Nashville: Blues, Bikes, & BBQ
By the time I arrived in Nashville, I was museumed-out and barely had the energy to make it through the Country Music Hall of Fame. I'm not a country music fan so I was content breezing through the museum, which was very well designed and interesting even for a non-country fan. I listened to original recordings of Bob Dylan and Johnny Cash and snapped shots of Elvis's "Solid Gold" Cadillac limousine. My Saturday afternoon was spent wandering along bustling Broadway, where bar after bar, each prominently displaying a "no guns allowed" sign, offered live blues, country, and rock. Every 20 minutes or so, a bachelorette party on a "pedal tavern" would ride by, casually pedaling as they sipped beer and belted out songs like "Girls Just Wanna Have Fun".
Friends suggested I visit the Belle Meade Plantation, a mansion and thoroughbred horse breeding operation once run by one of the largest slaveholders in Nashville. The plantation allows guests to visit the dairy, horse stable, carriage house, mausoleum, gardens, and a log cabin. It also highlights the everyday lives of enslaved people on the plantation and tells some stories through their eyes. That afternoon, I headed to the gorgeous, 132-acre Centennial Park, featuring walking trails, a lake, gardens, and the Parthenon, a full scale replica of the original Greek masterpiece in Athens. The re-creation also includes a 42-foot statue of Athena, just as it was in ancient Greece, and several art and historical galleries.
Local friends were very proud of Nashville's strong musical history and explained that the bar is so high in Nashville that even the diviest hole-in-the-wall bar will have an amazing live band. Per the suggestion of my hosts, I headed to The Station Inn, regarded by many (including Frommers Travel Guides) as having the best bluegrass around. Each Sunday, The Station Inn hosts a free Bluegrass Jam from 7-11pm. On the night I visited, a dozen intensely talented musicians took the stage, including a couple young ladies that looked middle-school and high-school aged. On Tuesday night, I tried to go line dancing at the Wildhorse Saloon but it was closed for a private event so I headed to Hotel Indigo, which hosts a free "Bluesday Tuesday" artist in their bar and restaurant. On the night I visited a tall, young man with blonde hair and a deeply soulful voice belted out classic blues hits and modern pop songs remixed in the blues style.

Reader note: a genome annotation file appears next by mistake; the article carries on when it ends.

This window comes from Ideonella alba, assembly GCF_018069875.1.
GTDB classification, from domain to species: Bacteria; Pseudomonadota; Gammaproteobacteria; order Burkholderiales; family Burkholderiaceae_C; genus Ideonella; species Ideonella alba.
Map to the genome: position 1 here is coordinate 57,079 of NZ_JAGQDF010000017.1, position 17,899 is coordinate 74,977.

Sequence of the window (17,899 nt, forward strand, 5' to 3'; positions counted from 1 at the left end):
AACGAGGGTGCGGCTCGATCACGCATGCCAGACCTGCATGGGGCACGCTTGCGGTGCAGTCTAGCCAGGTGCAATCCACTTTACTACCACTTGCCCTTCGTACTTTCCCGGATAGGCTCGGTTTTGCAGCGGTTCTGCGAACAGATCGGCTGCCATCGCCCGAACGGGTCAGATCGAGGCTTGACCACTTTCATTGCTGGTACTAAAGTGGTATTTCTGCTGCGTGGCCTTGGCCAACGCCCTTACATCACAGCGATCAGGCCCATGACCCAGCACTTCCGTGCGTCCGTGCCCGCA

I had planned to rent a car to visit the Jack Daniels Distillery (located in a dry county!), the Grand Ole Opry, "The Show That Made Country Famous" and the Cumberland Caverns, 32 miles of caves, underground waterfalls, and Bluegrass Underground, a concert recorded 333 feet underground inside the caves! Unfortunately, I had forgotten my drivers license in NYC and couldn't find a travel buddy on Craigslist so I spent four days biking to just about every neighborhood in Nashville. I hit 145 miles ridden that week and was grateful to refuel with excellent vegan food at The Wild Cow and Sunflower Cafe. Nashville has a beautiful waterfront bike path and good signage along the "Music City Bikeway" that goes around the city, through public parks, and across the winding Cumberland River. I rode through the gorgeous Shelby Park and trendy East Nashville, and through beautiful but massively hilly Percy Warner Park, which completely lacked maps and signage. Have GPS with you unless you want to find yourself climbing up a series of 500 feet hills!
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Cincinnati: The Queen City details my adventures in Cinncinati, and biking around Covington and Newport Kentucky, quaint cities along the Ohio River.
Kentucky: Lousiville Slugges, Mohammed Ali, & Daniel Boone details my adventures exploring rural Kentucky before heading to the big city for some art, culture and (more!) biking.